Research projects

The impact of antidepressants on men and their partner’s sexual desire, sexual functioning and intimate relationship

Principal Researchers

Professor Leon Pitermana, Ms Lisa McKay-Browna, Dr Catherine Kirbya, Dr Helen Conaglenb, Dr John Conaglenc

Institution

a Department of General Practice, Monash University

b Psychology Department, The University of Waikato

c The Faculty of Medical and Health Sciences, University of Auckland

Funding

$117,470

Award Type

beyondblue Victorian Centre of Excellence

Project completion year

2008

Project brief

The impact of depression in men on relationships includes issues relating to emotional and physical well-being.  Side effects can include sexual dysfunction and reduced libido.  While antidepressants are treatment options for depression, there is little research on the impact of antidepressant use on a couple’s sexual relationship.

Twelve couples were interviewed about the impact of men’s depression and antidepressant use on:

  • each partner’s sexual desire, functioning and relationship
  • the female partner’s level of depression
  • sexual desire discrepancy between partners (including how this related to changes in depression and sexual function that results from antidepressant use)
  • couples’ experiences of antidepressant use. 

In Phase 1, participants were couples where the male partner had been diagnosed with depression and was about to commence antidepressant medication.  Phase 1 included assessment at diagnosis and three months after treatment.  Participants in Phase 2 were couples who had participated in Phase 1 in the previous 12 months.

Key findings

Male sexual dysfunction was reported by approximately 72 per cent of men in the study.  Male depression negatively affected sexual desire in both men and their female partners.  When taking antidepressant medication, many men experienced medication-induced anorgasmia or erectile dysfunction; however this group and their partners also had an increase in sexual desire.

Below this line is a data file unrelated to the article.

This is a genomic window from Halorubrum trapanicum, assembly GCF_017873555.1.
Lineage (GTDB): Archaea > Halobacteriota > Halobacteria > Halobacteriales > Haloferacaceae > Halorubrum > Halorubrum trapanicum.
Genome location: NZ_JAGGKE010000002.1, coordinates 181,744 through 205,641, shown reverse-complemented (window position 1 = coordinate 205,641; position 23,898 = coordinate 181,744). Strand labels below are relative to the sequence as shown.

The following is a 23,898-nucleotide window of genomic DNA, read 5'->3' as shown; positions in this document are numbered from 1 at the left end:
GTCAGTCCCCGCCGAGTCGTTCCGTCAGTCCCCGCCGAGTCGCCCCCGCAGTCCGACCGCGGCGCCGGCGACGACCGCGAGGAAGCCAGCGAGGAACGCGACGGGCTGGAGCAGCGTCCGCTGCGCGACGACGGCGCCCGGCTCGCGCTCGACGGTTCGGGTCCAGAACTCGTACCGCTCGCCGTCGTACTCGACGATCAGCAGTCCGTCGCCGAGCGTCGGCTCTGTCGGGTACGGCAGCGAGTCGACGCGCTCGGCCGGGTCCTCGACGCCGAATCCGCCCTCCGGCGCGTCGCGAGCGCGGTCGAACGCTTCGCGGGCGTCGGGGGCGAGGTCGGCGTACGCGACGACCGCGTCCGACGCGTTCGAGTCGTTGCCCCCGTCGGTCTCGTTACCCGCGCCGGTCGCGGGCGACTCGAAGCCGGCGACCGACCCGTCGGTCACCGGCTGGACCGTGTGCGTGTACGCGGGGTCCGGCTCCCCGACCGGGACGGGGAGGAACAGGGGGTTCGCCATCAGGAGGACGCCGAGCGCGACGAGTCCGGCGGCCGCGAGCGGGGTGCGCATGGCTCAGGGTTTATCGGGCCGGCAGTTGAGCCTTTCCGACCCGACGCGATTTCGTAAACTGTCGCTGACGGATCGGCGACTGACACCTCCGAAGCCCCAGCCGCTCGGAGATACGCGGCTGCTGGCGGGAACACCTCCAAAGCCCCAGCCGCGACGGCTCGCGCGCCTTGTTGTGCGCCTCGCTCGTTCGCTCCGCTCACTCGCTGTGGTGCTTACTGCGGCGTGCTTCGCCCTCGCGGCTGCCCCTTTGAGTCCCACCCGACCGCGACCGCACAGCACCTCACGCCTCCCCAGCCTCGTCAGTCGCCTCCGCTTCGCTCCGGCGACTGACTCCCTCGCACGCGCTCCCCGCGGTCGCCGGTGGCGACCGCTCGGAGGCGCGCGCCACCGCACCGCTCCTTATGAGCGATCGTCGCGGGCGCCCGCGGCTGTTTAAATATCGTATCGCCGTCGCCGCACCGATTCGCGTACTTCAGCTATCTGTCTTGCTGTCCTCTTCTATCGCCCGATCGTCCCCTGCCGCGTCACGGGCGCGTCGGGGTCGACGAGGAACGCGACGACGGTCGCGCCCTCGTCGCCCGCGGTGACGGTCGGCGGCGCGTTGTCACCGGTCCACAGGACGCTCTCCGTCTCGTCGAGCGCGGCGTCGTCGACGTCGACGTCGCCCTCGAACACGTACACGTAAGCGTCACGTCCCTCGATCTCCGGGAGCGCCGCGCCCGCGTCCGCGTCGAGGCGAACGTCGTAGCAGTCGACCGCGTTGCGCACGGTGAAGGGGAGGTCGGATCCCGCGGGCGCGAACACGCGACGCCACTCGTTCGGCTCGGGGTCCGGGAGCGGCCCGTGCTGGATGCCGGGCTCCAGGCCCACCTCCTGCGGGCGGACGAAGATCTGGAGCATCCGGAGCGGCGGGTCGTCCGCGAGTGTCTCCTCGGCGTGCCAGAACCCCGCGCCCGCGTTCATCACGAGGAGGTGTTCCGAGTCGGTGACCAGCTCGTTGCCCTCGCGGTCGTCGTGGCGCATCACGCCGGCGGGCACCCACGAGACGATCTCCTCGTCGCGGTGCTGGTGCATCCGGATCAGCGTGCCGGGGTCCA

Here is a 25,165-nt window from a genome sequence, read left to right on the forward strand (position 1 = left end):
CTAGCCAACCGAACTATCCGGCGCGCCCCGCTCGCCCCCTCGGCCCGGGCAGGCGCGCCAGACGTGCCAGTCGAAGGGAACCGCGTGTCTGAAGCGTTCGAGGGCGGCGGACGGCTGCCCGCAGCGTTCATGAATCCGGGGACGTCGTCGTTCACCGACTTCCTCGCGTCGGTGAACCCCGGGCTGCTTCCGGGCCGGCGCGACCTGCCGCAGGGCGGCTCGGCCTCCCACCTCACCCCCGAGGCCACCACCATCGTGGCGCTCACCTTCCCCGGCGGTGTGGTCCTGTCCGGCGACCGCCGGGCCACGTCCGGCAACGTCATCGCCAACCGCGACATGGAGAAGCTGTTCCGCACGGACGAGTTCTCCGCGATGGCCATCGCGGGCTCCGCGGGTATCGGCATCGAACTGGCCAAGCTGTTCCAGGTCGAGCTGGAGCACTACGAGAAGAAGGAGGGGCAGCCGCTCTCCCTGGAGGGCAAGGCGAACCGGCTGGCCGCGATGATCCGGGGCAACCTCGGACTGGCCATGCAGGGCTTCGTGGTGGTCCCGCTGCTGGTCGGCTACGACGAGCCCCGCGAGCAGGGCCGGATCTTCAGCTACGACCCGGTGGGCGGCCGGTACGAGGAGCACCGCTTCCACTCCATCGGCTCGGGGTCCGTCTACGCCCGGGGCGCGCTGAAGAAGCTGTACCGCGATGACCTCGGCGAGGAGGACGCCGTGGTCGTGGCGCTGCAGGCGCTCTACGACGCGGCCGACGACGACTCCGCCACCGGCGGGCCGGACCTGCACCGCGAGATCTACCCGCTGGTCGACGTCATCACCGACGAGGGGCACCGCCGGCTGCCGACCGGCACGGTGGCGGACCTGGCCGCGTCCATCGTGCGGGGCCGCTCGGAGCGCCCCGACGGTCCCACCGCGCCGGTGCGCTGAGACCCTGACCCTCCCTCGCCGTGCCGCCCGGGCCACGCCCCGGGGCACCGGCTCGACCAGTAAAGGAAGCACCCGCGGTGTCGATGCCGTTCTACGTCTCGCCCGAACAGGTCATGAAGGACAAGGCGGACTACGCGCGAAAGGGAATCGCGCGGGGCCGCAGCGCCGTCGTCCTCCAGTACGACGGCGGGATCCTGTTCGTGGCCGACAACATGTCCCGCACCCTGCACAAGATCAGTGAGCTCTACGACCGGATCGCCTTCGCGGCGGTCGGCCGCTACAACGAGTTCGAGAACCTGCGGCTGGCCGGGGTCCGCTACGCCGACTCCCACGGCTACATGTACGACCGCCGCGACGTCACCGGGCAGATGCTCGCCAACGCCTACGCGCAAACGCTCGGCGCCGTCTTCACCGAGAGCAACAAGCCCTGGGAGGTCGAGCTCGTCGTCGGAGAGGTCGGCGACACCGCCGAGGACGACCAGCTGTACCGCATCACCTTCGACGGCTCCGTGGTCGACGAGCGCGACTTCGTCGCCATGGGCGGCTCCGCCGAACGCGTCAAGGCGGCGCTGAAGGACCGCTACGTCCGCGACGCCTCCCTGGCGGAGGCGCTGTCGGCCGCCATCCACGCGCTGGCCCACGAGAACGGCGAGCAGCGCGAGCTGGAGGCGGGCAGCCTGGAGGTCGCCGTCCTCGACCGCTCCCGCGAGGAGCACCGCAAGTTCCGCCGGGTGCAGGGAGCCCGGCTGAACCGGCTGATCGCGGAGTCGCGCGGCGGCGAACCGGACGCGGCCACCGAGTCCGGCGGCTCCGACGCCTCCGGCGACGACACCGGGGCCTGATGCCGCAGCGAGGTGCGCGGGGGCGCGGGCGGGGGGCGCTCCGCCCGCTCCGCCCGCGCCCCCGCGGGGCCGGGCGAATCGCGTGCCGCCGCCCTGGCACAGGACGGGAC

Women retrospectively reported that they had decreased sexual desire when their partner was depressed, prior to treatment.  While their own sexual desire increased after their partner started treatment, other issues – such as rebuilding the relationship and changing from being a caregiver to being a sexual partner – had a greater impact on the sexual relationship than level of sexual desire or functioning.  Their own sexual desire and functioning was not affected by medication-induced sexual dysfunction in male partners.

The qualitative data suggested a causal link between men’s level of depression, erectile function and desire.  Correlation studies were not conducted because of the small number of participants.

The couples’ experiences of men’s antidepressant use was generally positive, with both men and women reporting positive changes in the man’s level of depression and behaviour.  For most couples, using antidepressants enhanced their emotional well-being, sense of intimacy and sexual relationship.

Implications for policy, practice and further research

Consumer-based education should highlight the impact of depression on both individuals and their partners.  Education should address not only the potential benefits of antidepressant therapy, but also the potential effects on relationships, sexual intimacy and sexual function.  Healthcare practitioners should promote shared decision making by couples.  Follow-up appointments are essential to address any difficulties encountered by the couple.  The qualitative link between men’s level of depression, erectile function and desire identified in this research needs exploration in a larger study.

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